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Push technology

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Push technology

Push technology (push server) is a client-server communication mode in which the dialogue is initiated by the server. This technique is therefore opposed to the “classic” operation of web transactions where the customer opens the dialogue, and pulls to him the information.


To enable its operation, the push technology requires prior authorization from the client to the subscription model. The customer subscribes to the service and as new information is available, it is sent by the server.

Applications such as video conferencing or instant messaging are perfect examples of using this technology: when the central server receives a message (or any other type of data) of one of the participants, it send it to others. IRC networks and P2P operate on the same principle.

SMTP email protocol also works on the principle of server push, although part of the complete transaction is in pull mode (IMAP and POP3 protocols). Modern email clients simulate push technology frequently asking the server about the possible arrival of new mail. Note however that IMAP supports natively push technology through IDLE command.


HTTP server push

HTTP server push (sometimes called HTTP streaming) is the name given to the push technology applied to the HTTP protocol. There are several methods to achieve a push server, the most common being to prevent the server to close the transaction. The client-server connection thus remains open, allowing instantly update of the data associated with customers and avoids creating sometimes costly queues on the server side. This feature is available on the Apache server via CGI.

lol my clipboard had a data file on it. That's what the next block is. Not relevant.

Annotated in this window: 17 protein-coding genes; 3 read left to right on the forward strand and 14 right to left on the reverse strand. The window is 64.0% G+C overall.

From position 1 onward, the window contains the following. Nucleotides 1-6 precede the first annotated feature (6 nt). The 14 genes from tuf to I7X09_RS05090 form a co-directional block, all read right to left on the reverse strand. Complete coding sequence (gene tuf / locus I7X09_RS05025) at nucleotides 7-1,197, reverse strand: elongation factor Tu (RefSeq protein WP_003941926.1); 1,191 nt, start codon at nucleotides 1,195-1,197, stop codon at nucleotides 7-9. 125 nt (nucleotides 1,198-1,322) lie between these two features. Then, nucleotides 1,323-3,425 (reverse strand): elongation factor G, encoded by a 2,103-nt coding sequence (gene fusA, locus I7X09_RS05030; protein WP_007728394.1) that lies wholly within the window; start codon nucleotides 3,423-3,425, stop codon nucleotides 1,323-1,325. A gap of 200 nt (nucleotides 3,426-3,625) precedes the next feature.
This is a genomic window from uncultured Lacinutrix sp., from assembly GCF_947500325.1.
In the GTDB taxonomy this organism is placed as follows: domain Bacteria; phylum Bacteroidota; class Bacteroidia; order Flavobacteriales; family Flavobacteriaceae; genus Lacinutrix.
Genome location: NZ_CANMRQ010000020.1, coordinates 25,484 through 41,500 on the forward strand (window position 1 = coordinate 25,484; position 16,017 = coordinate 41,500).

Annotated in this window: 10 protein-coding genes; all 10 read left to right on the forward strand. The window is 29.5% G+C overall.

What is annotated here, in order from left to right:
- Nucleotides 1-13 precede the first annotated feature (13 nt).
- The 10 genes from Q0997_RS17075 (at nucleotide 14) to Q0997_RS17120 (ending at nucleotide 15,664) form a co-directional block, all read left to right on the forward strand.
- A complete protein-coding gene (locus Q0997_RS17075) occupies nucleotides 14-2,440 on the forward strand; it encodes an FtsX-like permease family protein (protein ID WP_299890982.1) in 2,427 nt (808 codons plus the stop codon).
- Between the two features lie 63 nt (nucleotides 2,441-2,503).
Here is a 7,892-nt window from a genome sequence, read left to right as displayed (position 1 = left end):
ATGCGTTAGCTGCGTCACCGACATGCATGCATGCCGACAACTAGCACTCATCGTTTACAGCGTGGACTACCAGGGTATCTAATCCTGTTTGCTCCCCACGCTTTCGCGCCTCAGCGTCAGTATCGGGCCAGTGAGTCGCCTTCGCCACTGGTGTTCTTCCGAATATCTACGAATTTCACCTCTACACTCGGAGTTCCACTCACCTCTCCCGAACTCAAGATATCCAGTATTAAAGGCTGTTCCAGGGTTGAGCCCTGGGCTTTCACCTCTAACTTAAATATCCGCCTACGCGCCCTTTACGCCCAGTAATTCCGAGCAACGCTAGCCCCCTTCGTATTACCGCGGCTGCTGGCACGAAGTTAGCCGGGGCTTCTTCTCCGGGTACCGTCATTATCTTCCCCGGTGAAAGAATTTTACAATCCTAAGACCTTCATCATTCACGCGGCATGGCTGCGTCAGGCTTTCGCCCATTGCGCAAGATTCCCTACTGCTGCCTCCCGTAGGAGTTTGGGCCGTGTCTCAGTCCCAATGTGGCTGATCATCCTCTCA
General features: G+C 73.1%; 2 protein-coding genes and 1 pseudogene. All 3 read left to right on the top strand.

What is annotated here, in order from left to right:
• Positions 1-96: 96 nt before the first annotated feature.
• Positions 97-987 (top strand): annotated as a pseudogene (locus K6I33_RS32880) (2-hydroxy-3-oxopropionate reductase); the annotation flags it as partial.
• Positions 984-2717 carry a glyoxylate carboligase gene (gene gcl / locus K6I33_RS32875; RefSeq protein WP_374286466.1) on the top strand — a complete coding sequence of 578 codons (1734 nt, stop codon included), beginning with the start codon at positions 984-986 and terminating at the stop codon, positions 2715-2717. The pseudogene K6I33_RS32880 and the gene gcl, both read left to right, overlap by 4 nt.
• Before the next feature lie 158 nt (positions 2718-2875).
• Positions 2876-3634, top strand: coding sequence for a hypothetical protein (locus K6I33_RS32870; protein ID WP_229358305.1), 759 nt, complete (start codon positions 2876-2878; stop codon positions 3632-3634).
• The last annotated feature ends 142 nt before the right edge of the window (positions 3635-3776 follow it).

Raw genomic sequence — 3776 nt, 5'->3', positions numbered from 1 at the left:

Another possibility to achieve the push technology is to use the header MIME multipart/x-mixed-replace, set up by the Netscape Navigator browser in 1995. Although most modern browsers are able to exploit this header, Microsoft still does not plan to equip their browser of this technique.

The Web Hypertext Application Technology Working Group is currently working on the standardization of this technique: the Server Sent Event implemented by most modern browsers except Internet Explorer. Unlike the model created by Netscape, Server Sent Event is based on the creation of the new MIME type text/event-stream, the data will be used directly through the DOM tree.

Java pushlet

Java pushlet (portmanteau created from push and applet) is a technique developed for web applications in Java, although it is now used in other frameworks. Here, the server operates using persistent connections. As with other methods, the server does not close dialogue with the customer, and bern the latter, leaving it in the loading mode and regularly sending small JavaScript instructions to refresh the page. The advantage of this method lies in the fact that the client  needs neither applet or plugin to keep his open connection. However, this method suffers from a serious drawback that lies in the timeout allowed by the browser, which involves manually refresh of the page.

Translated from Wikipedia

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